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Brazos Higher Education offers some of the best rates to Texas residents. Brazos is a nonprofit with over 35 years of experience with student loans. As a nonprofit, Brazos’ rates can be better than the national lenders. You can refinance up to $150,000 with a bachelor’s degree and up to $400,000 with a graduate, law, medical or other professional degree. The minimum amount to refinance is $10,000. If you’re a Texan, visit studentloans.com now and start saving.

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Student Loan Refinancing Tips

Shop around for your best rates.

No one company is the best for everyone. Rates vary depending on your annual income, total debt, savings, and monthly housing payment. Most lenders let you check your rate online for free so finding the right lender for you should be a quick and easy first step.

Choose your loan terms.

Once you’ve chosen a lender, you can also compare the loan terms for a five-year, 10-year or longer repayment term. While a longer term will lower your monthly payments it could ultimately cost you more if more interest accrues over the life of the loan.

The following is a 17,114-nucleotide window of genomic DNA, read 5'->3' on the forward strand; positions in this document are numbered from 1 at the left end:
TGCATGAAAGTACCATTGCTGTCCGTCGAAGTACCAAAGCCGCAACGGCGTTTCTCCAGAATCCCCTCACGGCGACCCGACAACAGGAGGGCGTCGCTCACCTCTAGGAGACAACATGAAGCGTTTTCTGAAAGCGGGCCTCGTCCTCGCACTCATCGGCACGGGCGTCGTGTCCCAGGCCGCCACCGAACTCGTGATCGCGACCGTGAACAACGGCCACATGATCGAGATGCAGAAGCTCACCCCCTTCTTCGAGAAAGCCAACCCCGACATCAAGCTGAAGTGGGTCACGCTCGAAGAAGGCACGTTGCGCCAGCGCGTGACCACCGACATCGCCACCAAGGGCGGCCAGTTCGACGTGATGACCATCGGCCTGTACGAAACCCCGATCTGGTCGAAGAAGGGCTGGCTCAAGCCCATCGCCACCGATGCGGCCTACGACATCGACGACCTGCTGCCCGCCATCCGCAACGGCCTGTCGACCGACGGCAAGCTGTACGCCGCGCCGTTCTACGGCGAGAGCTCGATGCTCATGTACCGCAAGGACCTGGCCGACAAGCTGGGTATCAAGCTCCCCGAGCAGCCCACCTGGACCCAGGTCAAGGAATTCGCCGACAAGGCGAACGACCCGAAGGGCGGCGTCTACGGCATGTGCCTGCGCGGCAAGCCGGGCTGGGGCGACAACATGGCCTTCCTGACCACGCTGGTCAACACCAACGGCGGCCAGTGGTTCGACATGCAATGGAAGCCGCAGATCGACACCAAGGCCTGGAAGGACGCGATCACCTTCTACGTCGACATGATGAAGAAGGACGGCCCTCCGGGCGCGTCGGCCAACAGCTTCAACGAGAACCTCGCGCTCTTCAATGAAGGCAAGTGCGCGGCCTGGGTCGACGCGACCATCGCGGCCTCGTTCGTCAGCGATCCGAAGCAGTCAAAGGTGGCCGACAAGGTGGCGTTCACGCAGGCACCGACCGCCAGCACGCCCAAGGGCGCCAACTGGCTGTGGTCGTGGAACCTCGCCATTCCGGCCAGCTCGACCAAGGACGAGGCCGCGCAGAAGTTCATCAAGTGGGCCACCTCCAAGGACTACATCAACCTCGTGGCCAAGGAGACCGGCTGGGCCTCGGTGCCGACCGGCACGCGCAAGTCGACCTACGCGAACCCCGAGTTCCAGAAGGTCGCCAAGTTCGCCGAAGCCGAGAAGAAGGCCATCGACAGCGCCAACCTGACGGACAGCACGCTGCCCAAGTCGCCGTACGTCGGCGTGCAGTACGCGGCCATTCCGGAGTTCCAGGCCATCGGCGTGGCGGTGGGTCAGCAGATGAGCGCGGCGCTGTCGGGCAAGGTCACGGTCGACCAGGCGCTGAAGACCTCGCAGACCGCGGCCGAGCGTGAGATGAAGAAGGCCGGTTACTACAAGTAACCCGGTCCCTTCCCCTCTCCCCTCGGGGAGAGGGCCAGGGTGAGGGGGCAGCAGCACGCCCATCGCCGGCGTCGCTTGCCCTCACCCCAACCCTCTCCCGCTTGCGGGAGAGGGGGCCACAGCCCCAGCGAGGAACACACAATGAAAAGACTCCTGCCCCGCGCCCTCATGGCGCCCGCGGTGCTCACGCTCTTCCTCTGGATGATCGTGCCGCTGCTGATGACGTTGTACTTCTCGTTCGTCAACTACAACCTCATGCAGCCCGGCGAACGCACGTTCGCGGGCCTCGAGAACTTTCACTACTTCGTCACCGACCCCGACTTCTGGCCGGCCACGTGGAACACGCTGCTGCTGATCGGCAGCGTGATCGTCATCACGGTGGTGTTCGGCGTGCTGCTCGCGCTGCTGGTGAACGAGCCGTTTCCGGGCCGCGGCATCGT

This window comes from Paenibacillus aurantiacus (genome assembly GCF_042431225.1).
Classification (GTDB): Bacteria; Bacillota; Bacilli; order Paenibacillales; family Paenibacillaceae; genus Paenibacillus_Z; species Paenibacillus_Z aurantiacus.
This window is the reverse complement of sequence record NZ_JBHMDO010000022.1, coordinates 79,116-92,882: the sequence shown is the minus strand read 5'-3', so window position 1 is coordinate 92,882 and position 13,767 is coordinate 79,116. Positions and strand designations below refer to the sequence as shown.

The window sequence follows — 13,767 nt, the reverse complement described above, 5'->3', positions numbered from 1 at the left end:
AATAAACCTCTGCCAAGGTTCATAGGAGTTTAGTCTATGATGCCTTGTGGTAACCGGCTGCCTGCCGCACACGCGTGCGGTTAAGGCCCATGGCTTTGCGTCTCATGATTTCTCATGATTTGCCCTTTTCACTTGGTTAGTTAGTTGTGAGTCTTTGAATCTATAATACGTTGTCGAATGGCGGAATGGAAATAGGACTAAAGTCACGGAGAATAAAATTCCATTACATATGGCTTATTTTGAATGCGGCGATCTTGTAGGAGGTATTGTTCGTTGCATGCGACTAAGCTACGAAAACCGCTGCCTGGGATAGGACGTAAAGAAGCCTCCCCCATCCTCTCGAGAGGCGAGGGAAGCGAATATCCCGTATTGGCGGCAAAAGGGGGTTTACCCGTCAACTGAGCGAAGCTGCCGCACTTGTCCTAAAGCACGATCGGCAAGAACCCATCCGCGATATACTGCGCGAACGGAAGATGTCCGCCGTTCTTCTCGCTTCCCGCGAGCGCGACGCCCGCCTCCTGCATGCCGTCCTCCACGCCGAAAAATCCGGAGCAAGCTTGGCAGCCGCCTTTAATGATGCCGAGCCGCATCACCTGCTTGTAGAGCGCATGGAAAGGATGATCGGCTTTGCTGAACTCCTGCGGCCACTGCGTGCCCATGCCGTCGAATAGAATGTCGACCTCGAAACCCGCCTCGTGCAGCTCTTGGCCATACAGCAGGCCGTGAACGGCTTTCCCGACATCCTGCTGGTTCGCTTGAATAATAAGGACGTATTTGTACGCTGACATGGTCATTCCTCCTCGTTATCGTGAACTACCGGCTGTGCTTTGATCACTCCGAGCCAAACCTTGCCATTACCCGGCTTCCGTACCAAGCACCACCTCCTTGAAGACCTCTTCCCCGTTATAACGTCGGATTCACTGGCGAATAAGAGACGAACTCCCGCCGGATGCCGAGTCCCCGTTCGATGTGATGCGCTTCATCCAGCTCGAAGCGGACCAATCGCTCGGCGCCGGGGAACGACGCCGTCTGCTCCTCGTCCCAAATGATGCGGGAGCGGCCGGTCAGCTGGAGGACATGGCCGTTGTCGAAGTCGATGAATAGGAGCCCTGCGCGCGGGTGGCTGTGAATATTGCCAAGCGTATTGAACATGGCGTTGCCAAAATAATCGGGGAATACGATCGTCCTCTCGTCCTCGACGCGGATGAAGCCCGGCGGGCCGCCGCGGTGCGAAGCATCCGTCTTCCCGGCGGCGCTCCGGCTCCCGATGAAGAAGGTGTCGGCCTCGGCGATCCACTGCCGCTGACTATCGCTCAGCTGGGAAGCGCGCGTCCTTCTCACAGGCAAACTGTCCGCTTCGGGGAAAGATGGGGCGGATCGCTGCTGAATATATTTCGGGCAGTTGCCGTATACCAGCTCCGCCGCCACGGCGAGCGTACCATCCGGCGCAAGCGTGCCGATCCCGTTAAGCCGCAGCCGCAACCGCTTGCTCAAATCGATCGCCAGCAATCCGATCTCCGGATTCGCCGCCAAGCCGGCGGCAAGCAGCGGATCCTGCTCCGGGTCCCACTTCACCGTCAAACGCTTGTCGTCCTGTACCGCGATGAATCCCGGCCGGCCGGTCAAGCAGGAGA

Submit an application and upload your documents.

To lock in your new interest rates you need to apply and upload documents to your new lender. The required documents typically include loan statements, proof of income and proof of citizenship. If you forget a document, don’t worry the lender will notify you.

Reminder: Keep paying your loans off while you wait for approval. It may take a few weeks for your
refinancing application to get approved, so continue to make your regular payments on your loans until
you’re officially approved.